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But having our flight delayed meant an entire free day to spend in UB! It would have been nicer if that day hadn’t been marred by a snowstorm that I did not have the appropriate clothes for (It’s supposed to be spring! It was in the upper 40s when I left to come to UB!). Nevertheless, I managed to trek to several places, including a yummy café for brunch:

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French toast and a chocolate milkshake (with a shot of espresso)

And several stores that sell stuff you can’t find out in Zavkhan, like cheddar cheese, popcorn, peanut butter, Vanilla Coke, etc., along with American goodies that can only be found in a select few places in UB, like cereal and Kraft mac & cheese. Yes, I managed to find what I’m pretty sure was the last box of mac & cheese in the entire country. I didn’t even know they sold it in UB, and I always get tons of it sent in care packages because I could probably live off the stuff. Then I saw one lone box on a shelf in one of the stores and asked a worker if there were any more. She informed me that there was a currently a shortage of the stuff.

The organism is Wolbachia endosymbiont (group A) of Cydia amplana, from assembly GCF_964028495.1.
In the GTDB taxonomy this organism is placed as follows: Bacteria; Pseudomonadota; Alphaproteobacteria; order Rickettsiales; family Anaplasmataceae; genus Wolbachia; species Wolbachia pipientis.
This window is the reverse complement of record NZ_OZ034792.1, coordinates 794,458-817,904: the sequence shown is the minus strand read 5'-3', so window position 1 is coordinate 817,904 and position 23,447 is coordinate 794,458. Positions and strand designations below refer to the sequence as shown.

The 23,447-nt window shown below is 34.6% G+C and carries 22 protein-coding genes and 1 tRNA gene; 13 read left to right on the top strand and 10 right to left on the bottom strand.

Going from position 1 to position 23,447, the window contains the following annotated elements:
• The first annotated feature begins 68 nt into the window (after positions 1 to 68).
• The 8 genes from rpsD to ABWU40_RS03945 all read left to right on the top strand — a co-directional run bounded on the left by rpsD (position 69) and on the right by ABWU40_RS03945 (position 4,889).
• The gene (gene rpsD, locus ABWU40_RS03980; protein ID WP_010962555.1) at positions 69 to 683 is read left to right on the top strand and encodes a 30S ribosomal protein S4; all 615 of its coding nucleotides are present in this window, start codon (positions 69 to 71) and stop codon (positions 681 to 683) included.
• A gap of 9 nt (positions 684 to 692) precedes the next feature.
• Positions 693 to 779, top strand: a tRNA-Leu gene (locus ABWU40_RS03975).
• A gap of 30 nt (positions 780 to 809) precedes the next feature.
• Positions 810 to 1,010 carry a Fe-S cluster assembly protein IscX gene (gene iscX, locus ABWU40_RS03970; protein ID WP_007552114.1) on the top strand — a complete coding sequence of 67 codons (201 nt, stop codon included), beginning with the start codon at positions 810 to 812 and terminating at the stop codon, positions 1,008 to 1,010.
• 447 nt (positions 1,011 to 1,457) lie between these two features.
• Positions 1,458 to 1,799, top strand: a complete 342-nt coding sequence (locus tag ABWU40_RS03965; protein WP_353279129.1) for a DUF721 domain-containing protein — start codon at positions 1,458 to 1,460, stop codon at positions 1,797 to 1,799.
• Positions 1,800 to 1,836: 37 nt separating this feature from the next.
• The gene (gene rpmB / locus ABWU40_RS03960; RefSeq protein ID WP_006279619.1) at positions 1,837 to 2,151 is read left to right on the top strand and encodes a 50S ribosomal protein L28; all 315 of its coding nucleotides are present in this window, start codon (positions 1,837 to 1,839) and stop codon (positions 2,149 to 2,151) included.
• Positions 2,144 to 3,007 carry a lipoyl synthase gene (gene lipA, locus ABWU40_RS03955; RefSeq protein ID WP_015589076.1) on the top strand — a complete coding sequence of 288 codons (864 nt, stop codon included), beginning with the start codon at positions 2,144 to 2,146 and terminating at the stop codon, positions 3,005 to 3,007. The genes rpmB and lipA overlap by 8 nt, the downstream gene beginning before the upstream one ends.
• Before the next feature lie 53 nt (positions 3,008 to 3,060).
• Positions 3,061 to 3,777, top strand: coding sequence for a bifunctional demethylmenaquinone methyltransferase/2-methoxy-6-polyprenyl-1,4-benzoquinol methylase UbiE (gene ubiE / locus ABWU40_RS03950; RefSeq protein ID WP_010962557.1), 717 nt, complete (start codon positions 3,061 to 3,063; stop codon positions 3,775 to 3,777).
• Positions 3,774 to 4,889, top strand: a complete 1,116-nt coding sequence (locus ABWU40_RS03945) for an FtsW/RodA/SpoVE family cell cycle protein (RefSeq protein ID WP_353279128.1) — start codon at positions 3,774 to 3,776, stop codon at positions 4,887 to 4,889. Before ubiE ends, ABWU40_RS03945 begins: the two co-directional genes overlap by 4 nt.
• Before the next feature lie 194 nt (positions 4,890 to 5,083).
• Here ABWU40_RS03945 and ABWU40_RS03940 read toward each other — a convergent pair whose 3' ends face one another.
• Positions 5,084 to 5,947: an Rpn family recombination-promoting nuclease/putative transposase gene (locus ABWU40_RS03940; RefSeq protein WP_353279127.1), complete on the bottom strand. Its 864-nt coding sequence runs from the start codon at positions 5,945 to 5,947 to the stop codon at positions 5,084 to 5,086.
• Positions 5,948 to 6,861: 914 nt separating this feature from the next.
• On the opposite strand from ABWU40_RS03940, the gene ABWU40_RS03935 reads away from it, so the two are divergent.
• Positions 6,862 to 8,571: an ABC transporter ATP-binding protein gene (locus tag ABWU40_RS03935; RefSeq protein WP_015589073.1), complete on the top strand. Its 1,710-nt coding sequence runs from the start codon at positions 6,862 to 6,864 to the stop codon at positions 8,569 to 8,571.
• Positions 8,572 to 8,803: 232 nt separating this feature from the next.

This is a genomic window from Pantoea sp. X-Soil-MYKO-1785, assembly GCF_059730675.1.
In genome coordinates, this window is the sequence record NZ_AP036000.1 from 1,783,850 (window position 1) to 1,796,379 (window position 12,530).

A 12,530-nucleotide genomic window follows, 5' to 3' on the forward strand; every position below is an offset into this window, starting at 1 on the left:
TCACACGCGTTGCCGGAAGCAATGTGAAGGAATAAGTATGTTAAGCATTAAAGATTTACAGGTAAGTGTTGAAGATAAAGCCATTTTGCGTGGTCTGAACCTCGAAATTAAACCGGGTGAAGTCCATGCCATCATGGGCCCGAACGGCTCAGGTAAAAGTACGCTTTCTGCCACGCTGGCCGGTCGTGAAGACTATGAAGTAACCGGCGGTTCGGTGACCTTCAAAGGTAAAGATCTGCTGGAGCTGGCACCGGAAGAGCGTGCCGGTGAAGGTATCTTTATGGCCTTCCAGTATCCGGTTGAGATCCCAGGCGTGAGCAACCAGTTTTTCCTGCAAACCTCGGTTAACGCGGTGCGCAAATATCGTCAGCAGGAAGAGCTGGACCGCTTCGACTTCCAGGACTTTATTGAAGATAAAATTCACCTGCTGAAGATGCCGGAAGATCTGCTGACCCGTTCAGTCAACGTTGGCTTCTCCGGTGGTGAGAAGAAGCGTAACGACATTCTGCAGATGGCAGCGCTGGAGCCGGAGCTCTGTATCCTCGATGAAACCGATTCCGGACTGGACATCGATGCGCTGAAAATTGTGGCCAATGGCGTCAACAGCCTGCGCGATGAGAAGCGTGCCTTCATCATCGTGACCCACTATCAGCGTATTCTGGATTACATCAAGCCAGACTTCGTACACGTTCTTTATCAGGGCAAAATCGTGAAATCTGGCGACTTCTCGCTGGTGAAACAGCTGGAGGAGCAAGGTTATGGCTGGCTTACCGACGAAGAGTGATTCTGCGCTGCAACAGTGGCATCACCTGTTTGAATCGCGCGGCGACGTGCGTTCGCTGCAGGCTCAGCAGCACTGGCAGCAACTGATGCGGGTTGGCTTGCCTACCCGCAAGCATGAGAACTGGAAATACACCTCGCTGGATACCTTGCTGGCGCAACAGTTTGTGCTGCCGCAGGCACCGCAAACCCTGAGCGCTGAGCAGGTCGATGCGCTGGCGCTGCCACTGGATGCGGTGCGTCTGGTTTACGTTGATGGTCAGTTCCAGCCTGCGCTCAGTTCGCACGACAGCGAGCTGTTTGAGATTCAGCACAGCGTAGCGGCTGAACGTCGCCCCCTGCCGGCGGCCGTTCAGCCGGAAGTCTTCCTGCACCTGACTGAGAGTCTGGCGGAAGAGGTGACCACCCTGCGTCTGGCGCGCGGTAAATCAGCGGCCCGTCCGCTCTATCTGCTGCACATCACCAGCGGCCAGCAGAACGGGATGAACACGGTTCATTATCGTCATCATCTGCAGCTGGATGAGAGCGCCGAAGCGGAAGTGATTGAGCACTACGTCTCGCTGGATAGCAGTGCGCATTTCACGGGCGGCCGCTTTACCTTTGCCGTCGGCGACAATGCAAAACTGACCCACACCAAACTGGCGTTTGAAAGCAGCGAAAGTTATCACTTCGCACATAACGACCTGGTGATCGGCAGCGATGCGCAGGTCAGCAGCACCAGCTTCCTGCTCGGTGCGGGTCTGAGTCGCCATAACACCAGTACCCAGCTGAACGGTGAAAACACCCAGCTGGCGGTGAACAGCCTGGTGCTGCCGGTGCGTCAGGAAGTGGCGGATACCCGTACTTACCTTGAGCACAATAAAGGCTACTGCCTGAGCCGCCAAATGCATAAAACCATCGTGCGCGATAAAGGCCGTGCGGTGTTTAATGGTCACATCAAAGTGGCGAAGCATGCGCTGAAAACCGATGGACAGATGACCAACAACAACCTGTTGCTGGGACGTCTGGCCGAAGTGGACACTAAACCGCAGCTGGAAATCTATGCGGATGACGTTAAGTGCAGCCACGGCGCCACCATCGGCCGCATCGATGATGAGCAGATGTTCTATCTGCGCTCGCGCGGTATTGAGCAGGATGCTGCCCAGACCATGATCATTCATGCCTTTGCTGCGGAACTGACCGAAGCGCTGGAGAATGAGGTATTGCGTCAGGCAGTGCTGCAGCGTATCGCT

Seriously, a shortage of Kraft mac & cheese in Mongolia.

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I’m not sure if it had something to do with the recent recall by Kraft, though I can’t imagine Mongolia being a place that pays too much attention to things like recalls due to tiny pieces of metal possibly being in processed foods. But I also can’t think of any other reason for the shortage. When I tell Mongolians about macaroni & cheese, they seem to be unfamiliar with the stuff. And I know there are a fair share of expats who live in UB, but unless they’re all my clones, I can’t imagine them eating enough of it to cause a shortage. Anyway, while visiting a few other stores I looked for any more of the blue boxes, with no luck. I was either told about the shortage again or ensured they would be getting more in next week. Thus, I may have gotten the last box of Kraft mac & cheese in Mongolia, and definitely ate it for dinner the day I got back to Uliastai.